Editorial | Bring AGMs into new normal, too
As his Government strains to get the economy as close as possible back to full operation, Prime Minister Andrew Holness has been telling Jamaicans that they must be prepared for a “new normal”.
“We have to learn to live with COVID-19,” Mr Holness has said. We agree.
For, as everyone knows, there is yet no vaccine or specific antiviral drug for the novel coronavirus that causes the respiratory illnesses that have killed hundreds of thousands of people around the world.
The best that governments have been able to do, up to now, to slow the spread of the disease is to order their citizens to, where possible, stay at home, limit the operation of businesses, and to close their borders to incoming passengers. This has largely been the case in Jamaica for the better part of three months.
The upshot: a global economy which will decline by more than three per cent this year, having endured the greatest and most encompassing shock since the Great Depression. Millions of people have been thrown out of work. In Jamaica, where the tourism industry has collapsed, output will slump by more than five per cent in 2020. And that’s the optimistic outlook.
It’s little wonder, therefore, that the PM, like many other people, is eager for workers – at least, those who are still employed – to get back to their jobs fully, starting June 1. He wants firms revving up to speed.
But the new normal wrought by COVID-19, in relation to conduct of business, isn’t just about wearing face masks in public, appropriate physical distance at the workplace and in business establishments, or practising good hygiene.
For instance, how firms, especially public ones, meet their obligation of accountability and transparency to shareholders in the new environment is a matter that has been exercising corporate minds, although it isn’t a subject of popular discourse.
Section 126 of Jamaica’s Companies Act obligates firms to hold shareholders meetings annually, no later than 15 months after the previous one. These are interpreted to be gatherings of warm bodies at physical venues, which, in the circumstances, is problematic. The Government currently prohibits assemblies of more than 20 people.
Firms might consider leveraging digital technologies and hold virtual annual general meetings, and other forums, or combining digital get-togethers with physical-presence, brick-and-mortar events. That is increasingly the case in other jurisdictions, where people are having to adopt – and adapt to – new ways of doing business.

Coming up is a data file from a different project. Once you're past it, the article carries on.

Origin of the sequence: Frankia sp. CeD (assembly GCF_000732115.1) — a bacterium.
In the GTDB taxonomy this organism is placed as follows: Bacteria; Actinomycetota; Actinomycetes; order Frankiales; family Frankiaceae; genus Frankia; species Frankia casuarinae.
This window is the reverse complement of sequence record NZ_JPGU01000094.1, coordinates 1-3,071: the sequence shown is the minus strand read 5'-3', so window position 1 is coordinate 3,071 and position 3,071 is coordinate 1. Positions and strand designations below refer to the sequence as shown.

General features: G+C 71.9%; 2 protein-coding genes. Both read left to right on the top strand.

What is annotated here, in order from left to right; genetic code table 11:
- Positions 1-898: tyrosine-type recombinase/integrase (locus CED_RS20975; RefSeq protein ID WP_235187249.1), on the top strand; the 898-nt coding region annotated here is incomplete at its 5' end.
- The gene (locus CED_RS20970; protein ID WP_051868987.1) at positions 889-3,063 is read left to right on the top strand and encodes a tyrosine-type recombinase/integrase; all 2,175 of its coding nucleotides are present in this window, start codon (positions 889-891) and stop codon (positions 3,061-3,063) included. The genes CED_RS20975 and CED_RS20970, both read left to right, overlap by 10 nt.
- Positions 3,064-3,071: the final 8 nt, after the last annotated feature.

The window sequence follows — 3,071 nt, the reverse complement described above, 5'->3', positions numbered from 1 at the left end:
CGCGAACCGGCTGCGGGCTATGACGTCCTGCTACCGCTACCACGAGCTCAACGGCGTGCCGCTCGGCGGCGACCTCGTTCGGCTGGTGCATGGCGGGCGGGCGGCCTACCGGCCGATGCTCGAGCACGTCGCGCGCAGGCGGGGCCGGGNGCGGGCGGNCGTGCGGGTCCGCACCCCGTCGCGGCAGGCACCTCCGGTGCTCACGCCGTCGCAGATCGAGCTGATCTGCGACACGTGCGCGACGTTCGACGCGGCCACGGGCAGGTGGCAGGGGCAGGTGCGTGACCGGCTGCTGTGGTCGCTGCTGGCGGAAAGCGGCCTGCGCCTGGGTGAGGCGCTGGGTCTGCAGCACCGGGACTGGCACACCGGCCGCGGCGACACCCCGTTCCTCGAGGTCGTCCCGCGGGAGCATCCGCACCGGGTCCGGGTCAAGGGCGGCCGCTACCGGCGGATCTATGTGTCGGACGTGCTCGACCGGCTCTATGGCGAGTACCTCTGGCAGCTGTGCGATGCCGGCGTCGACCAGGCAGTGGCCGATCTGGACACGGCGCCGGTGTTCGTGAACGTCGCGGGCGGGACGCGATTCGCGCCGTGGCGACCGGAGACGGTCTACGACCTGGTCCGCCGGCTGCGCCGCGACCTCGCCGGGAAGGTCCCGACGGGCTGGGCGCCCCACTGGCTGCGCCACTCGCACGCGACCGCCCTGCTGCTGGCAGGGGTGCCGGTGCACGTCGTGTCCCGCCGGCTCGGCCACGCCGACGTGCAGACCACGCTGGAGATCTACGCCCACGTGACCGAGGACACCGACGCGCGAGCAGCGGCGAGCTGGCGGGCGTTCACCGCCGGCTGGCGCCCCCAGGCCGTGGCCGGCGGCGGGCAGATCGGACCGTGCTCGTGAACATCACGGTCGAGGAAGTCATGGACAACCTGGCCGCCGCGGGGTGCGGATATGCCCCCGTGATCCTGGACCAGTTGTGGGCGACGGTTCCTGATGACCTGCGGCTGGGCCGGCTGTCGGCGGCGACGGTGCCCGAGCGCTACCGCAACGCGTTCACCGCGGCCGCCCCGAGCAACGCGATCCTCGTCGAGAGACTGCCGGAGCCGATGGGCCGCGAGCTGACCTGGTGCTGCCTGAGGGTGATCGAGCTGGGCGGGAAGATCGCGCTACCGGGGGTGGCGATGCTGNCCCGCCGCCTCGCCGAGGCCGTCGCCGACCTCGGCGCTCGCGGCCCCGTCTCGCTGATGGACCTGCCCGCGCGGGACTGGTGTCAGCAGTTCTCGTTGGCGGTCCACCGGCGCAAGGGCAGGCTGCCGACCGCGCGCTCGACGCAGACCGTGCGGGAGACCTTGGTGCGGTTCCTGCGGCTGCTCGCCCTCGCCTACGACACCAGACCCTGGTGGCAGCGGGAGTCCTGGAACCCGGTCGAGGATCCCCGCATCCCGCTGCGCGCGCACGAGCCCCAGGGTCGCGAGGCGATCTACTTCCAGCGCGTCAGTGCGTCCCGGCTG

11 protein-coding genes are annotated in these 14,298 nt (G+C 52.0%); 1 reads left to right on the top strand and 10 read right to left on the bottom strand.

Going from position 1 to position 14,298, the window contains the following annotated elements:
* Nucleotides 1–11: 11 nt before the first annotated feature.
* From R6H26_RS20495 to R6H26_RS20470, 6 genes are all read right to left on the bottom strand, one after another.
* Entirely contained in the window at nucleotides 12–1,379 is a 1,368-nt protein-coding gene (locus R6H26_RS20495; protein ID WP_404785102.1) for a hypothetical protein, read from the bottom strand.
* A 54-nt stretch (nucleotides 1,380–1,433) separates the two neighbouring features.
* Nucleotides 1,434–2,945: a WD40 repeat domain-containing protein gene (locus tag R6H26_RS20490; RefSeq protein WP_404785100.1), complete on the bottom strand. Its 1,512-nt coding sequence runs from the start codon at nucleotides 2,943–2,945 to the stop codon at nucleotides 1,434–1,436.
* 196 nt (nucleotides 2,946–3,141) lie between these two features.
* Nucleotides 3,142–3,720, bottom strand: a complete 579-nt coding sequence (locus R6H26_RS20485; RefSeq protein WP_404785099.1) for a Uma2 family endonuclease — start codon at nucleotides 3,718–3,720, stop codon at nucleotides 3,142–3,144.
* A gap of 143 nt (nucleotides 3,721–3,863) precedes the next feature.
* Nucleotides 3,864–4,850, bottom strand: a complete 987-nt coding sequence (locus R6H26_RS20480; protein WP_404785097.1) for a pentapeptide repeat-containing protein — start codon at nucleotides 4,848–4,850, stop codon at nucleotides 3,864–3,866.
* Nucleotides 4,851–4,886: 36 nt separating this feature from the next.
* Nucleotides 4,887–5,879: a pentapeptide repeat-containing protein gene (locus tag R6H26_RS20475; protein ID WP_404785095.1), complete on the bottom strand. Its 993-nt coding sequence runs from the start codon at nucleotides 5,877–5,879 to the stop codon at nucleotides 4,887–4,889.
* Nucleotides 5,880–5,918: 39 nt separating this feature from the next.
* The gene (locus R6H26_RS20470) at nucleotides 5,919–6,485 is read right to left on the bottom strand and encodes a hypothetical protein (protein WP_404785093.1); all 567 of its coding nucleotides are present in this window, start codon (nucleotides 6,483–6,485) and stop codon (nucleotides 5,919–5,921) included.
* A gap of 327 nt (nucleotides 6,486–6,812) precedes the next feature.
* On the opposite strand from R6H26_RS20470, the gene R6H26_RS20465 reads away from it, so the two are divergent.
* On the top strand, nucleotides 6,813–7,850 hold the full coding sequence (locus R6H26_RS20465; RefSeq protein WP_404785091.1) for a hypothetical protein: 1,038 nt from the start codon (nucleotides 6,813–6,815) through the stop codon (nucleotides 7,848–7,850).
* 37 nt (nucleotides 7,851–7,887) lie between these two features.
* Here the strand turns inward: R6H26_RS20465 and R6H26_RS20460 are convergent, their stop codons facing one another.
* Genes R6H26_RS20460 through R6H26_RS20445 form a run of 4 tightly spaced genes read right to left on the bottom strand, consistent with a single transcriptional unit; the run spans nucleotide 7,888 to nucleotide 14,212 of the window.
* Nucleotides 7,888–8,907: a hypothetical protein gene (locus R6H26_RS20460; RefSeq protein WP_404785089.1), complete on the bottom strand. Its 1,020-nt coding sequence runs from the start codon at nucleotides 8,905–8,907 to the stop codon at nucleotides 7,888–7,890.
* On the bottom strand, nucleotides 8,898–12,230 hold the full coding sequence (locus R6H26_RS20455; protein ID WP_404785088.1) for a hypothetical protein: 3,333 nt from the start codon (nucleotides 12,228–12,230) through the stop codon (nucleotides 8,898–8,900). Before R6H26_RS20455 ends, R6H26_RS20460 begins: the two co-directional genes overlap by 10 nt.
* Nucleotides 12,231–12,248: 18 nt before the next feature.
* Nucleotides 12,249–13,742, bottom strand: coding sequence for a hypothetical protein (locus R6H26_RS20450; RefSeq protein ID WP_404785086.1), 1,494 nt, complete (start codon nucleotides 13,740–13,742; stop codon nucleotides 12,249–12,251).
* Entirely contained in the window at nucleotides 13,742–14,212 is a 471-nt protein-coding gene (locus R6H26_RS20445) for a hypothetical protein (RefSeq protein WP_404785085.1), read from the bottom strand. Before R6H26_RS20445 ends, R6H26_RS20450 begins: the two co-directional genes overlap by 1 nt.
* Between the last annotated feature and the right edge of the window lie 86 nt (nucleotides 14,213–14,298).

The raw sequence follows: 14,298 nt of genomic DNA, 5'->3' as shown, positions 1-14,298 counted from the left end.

But the Jamaica Stock Exchange (JSE) has been advised by the Companies Office of Jamaica, as well as its private attorneys, that firms just can’t just proceed with digital shareholders meetings, lest their decisions are invalidated at a later point.
However, Section 130(2) of the Companies Act allows firms, in circumstances where “ ... it is impracticable to call a meeting of a company in any manner in which meetings of that company may be called, to apply to the court for the meeting ... to be called, held and conducted in such manner as the court thinks fit”.
THE PROBLEM OF PAYMENT FOR REPRESENTATION
The JSE is instituting ‘representative action’ in the Supreme Court along this line. Except that it isn’t proposed to act on behalf of all its listed members – only those that pay part of the legal bill. Therein is this newspaper’s problem.
The JSE is a company, which itself is listed on the stock exchange. It is in the business of facilitating the trading of stocks and shares and related equities. Firms pay, not cheaply, for the privilege of their listing and for any related services they receive from the JSE.
This is a profitable enterprise for the owners of the stock exchange. Indeed, the bill for the proposed ‘representative action’ should be part of their cost of doing business and of ensuring that their clients want to remain as part of that market, rather than being lured by a competitor, should one arise.
Alternatively, the JSE should be aggressively lobbying the Government to amend the requisite sections of the Companies Act, which can be done in short order, to allow for holding of hybrid ‘live’ and virtual meetings in certain circumstances, including when the Government declares a state of public disaster or invokes some similar authority. Indeed, Jamaica’s laws allow, in some situations, for the virtual hearing of evidence in court cases; and our courts, as happened last week, have delivered judgments virtually. Some parliamentary committees have also been meeting virtually.
That’s the new normal. Why not shareholders’ meetings, too?